Basuki Tjahaja Purnama, better known by his nickname Ahok, was poised to make history this year as the first elected governor of Indonesia's capital Jakarta who is not only Chinese, but also Christian.
But he suffered a defeat at the polls by former education minister Anies Baswedan in April, and was jailed for blasphemy against Islam a few weeks later.
Basuki's straight-talking manner and championing of pluralism that endeared him to many also saw his opponents turn that against him.
They leapt on a speech he made in September last year, when he referred to the Quran and told constituents not to be deceived by his opponents who say Muslims cannot elect a non-Muslim leader. Hardline groups like the Islamic Defenders Front (FPI) pounced on his words, and rallied hundreds of thousands of Muslims to take to the streets in protest. In May, a five-judge panel made a surprise decision to overrule the prosecution's recommendation of proceeding with a lower charge and putting him on probation. The court sentenced him to two years in jail. Critics panned the heavier-than-expected sentence, saying the court had bowed to pressure from hardline groups like the FPI.
The guilty verdict against Basuki continues to divide the capital, and his supporters would be eager to see him make a comeback.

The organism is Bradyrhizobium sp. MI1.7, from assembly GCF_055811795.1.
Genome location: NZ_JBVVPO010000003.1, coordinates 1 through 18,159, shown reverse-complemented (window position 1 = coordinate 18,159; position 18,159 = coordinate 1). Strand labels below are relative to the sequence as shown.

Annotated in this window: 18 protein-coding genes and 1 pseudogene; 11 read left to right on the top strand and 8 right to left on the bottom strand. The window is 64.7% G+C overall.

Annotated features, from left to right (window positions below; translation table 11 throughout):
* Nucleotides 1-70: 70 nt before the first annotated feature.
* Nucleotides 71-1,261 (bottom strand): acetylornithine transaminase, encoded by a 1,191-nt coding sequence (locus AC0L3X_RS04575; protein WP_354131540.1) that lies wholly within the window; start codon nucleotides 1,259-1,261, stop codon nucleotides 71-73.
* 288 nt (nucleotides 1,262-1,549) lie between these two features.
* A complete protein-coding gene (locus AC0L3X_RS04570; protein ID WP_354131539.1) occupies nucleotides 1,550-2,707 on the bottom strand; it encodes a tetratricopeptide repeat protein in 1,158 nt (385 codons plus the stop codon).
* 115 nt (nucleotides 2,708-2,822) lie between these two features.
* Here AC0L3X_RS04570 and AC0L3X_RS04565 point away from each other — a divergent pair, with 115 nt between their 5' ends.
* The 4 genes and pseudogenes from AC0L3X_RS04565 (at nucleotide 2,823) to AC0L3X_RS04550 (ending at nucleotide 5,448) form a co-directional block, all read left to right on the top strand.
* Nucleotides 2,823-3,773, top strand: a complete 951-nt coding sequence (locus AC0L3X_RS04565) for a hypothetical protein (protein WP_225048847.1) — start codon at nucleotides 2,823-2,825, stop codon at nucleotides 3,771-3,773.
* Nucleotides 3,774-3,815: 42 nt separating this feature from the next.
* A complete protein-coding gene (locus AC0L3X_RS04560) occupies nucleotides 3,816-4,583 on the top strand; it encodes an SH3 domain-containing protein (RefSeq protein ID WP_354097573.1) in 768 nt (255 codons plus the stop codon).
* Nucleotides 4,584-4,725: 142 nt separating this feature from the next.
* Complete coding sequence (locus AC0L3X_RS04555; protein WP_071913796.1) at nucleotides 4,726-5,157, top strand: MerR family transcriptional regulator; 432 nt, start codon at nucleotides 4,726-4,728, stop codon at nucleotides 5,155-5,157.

The former governor - a post he inherited as deputy to Mr Joko Widodo, who was elected president in 2014 - remains a popular figure.
Basuki, 51, still features among the top picks as Mr Joko's running mate for the 2019 presidential race in recent electability surveys.
Foreign Policy magazine earlier this month listed him as one of its top 100 global thinkers, citing his standing up to Indonesia's creeping fundamentalism. "By losing his own freedom, Ahok just might encourage others to steer the country back to the middle ground," it said.
His rivals used religious identity politics and divisive tactics to gain power, and will likely continue to do so to remain in power - a worrying trend.
As for Basuki, besides reading and keeping fit, he spends his time in jail replying to letters from supporters. "He receives on average 20 letters a day," his lawyer I Wayan Sudirta said. Basuki is also working on a memoir. "There are lessons to be learnt from him," Mr Wayan added. "He's now stronger, closer to God and more convinced that this is a test from God he must overcome."
He is also eligible for remission after having served more than six months. This means 15 days could be taken off his term for the Christmas holidays, as he is Christian. And two more months could be shaved off, come Indonesia's Independence Day celebrations next Aug 17. Could he make a comeback?
"He does not want to think of a return to the world of politics just yet," said Mr Wayan.